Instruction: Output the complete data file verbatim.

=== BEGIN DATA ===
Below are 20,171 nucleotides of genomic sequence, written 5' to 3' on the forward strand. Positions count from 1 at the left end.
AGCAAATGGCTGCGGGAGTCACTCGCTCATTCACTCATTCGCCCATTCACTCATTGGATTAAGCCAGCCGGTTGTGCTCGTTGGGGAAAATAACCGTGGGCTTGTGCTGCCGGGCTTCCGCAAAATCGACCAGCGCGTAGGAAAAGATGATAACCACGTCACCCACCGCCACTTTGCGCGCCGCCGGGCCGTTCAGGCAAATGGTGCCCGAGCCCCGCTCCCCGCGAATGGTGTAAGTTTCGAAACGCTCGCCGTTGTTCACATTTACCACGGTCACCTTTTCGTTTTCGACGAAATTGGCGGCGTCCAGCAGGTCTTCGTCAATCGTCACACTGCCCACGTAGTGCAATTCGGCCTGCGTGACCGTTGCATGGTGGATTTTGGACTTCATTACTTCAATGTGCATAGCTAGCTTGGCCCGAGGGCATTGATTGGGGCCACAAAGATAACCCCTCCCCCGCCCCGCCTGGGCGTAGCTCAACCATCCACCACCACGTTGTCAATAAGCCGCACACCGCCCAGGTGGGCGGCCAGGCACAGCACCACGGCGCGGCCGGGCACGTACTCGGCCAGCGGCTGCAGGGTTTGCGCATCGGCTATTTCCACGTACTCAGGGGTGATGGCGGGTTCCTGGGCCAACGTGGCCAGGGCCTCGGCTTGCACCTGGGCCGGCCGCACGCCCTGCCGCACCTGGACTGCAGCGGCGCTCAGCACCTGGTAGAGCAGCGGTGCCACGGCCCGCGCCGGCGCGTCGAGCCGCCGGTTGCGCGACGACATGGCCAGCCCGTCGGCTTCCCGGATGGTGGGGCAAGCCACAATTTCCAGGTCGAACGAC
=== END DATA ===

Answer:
Below are 20,171 nucleotides of genomic sequence, written 5' to 3' on the forward strand. Positions count from 1 at the left end.
AGCAAATGGCTGCGGGAGTCACTCGCTCATTCACTCATTCGCCCATTCACTCATTGGATTAAGCCAGCCGGTTGTGCTCGTTGGGGAAAATAACCGTGGGCTTGTGCTGCCGGGCTTCCGCAAAATCGACCAGCGCGTAGGAAAAGATGATAACCACGTCACCCACCGCCACTTTGCGCGCCGCCGGGCCGTTCAGGCAAATGGTGCCCGAGCCCCGCTCCCCGCGAATGGTGTAAGTTTCGAAACGCTCGCCGTTGTTCACATTTACCACGGTCACCTTTTCGTTTTCGACGAAATTGGCGGCGTCCAGCAGGTCTTCGTCAATCGTCACACTGCCCACGTAGTGCAATTCGGCCTGCGTGACCGTTGCATGGTGGATTTTGGACTTCATTACTTCAATGTGCATAGCTAGCTTGGCCCGAGGGCATTGATTGGGGCCACAAAGATAACCCCTCCCCCGCCCCGCCTGGGCGTAGCTCAACCATCCACCACCACGTTGTCAATAAGCCGCACACCGCCCAGGTGGGCGGCCAGGCACAGCACCACGGCGCGGCCGGGCACGTACTCGGCCAGCGGCTGCAGGGTTTGCGCATCGGCTATTTCCACGTACTCAGGGGTGATGGCGGGTTCCTGGGCCAACGTGGCCAGGGCCTCGGCTTGCACCTGGGCCGGCCGCACGCCCTGCCGCACCTGGACTGCAGCGGCGCTCAGCACCTGGTAGAGCAGCGGTGCCACGGCCCGCGCCGGCGCGTCGAGCCGCCGGTTGCGCGACGACATGGCCAGCCCGTCGGCTTCCCGGATGGTGGGGCAAGCCACAATTTCCAGGTCGAACGAC